Donations Reach $3.1 Billion on GivingTuesday
Early numbers suggest 2023 giving will match last year.
Donors gave $3.1 billion to American nonprofit organizations on GivingTuesday, an annual event the Tuesday after Thanksgiving. It is intended to encourage people to support nonprofits in the final stretch of the year, and reveals the mood of American donors.
Donors seem to be in a cautious mood, as donations rose less than 1% over last year, according to the Chronicle of Philanthropy. Despite the small growth, the number of donors who participated declined 10% to 34 million donors, frustrating GivingTuesday’s goal of increased participation in philanthropy.
This year’s GivingTuesday came amid uncertainty about the U.S. economy and concerns about inflation. At the same time, social-service groups struggle to match increasing demand for their services. The Salvation Army, for example, said it had seen demand increase from 10% to 40% at its centers around the country.
Launched in 2012 in New York, GivingTuesday is a movement backed by a nonprofit organization by the same name. The event, which is increasingly embraced internationally, has seen billions in donations raised over the past decade.
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Here are the trends for 2023:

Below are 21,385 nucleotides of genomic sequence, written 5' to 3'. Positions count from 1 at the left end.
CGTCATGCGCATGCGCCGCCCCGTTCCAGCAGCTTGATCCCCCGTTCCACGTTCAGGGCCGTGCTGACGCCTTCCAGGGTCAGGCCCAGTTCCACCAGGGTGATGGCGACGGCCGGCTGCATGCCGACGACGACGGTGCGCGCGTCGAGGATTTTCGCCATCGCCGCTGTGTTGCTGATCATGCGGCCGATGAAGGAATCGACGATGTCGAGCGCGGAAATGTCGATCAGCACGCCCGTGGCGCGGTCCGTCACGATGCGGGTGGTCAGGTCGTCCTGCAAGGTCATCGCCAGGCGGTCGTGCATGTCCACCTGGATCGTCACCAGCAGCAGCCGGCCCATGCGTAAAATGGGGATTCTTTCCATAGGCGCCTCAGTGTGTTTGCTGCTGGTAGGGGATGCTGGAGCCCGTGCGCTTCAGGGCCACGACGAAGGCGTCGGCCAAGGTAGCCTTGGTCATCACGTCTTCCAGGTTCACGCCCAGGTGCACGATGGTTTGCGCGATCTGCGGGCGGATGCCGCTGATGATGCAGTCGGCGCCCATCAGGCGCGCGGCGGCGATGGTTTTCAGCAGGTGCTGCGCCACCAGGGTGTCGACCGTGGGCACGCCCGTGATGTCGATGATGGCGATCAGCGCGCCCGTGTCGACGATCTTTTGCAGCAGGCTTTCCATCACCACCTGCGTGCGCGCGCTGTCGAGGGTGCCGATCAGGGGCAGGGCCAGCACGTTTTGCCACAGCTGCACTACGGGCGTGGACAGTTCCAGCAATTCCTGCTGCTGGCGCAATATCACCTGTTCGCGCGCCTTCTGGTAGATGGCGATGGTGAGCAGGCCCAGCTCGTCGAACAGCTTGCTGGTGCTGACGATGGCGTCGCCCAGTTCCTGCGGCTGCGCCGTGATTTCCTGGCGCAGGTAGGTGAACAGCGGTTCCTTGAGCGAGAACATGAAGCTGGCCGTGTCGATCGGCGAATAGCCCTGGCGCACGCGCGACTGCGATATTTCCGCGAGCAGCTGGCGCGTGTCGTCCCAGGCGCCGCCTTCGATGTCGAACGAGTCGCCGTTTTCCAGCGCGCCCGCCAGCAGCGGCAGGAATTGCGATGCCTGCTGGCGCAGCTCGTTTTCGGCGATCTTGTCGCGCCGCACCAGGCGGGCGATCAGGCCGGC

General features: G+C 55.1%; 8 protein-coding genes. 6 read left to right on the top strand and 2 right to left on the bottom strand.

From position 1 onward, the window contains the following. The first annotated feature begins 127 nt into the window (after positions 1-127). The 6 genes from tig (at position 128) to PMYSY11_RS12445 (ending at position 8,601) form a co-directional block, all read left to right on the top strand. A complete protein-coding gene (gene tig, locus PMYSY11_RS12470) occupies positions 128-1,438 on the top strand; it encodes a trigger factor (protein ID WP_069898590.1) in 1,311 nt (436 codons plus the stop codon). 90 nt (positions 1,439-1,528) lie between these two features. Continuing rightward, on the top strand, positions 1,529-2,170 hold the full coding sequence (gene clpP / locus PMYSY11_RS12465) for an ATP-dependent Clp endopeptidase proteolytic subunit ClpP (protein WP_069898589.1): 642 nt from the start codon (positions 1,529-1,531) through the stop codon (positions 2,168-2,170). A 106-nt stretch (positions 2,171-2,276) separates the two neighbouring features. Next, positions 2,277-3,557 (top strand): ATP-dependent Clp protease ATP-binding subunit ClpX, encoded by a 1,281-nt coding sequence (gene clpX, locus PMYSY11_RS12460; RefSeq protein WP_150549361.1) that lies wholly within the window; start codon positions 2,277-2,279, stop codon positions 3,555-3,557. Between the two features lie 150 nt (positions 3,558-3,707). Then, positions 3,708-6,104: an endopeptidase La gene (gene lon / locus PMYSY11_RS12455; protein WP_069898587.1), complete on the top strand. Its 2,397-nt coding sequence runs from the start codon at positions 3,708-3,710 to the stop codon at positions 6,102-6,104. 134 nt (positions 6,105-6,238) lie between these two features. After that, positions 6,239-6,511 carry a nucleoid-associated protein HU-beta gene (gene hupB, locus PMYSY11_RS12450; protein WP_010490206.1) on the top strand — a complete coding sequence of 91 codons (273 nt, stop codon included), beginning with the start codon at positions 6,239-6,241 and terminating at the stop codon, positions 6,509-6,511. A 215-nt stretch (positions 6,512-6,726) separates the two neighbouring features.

Small donors decline. GivingTuesday encourages donors who can give small amounts—but this year small gifts decreased, perhaps reflecting the impact of inflation on average Americans.
Corporate giving declines. It looks like corporate gifts may decline slightly for a second year in a row, following a 4% decline in 2022. Meanwhile, some nonprofits report increased corporate giving through partnerships. The Boys & Girls Clubs have partnered with clothing brands to sell clothing to benefit its work.
Giving via digital wallets grows. This year, 43% of gifts came from donors using digital wallet apps such as Apple Pay, leading one executive to call it “massive growth.”
Regional differences remain. The San Francisco Bay area has seen significant disruption in its tech sector, leading to declines in giving to United Way of the Bay Area. Two companies that supported GivingTuesday last year didn’t do so this year, and many individual donors have been hurt by layoffs and rising housing costs.
GivingTuesday leaders explained that their goal is not one-day giving but to encourage people to donate during the final month of the year, a time when many ministries receive a significant share of their revenue.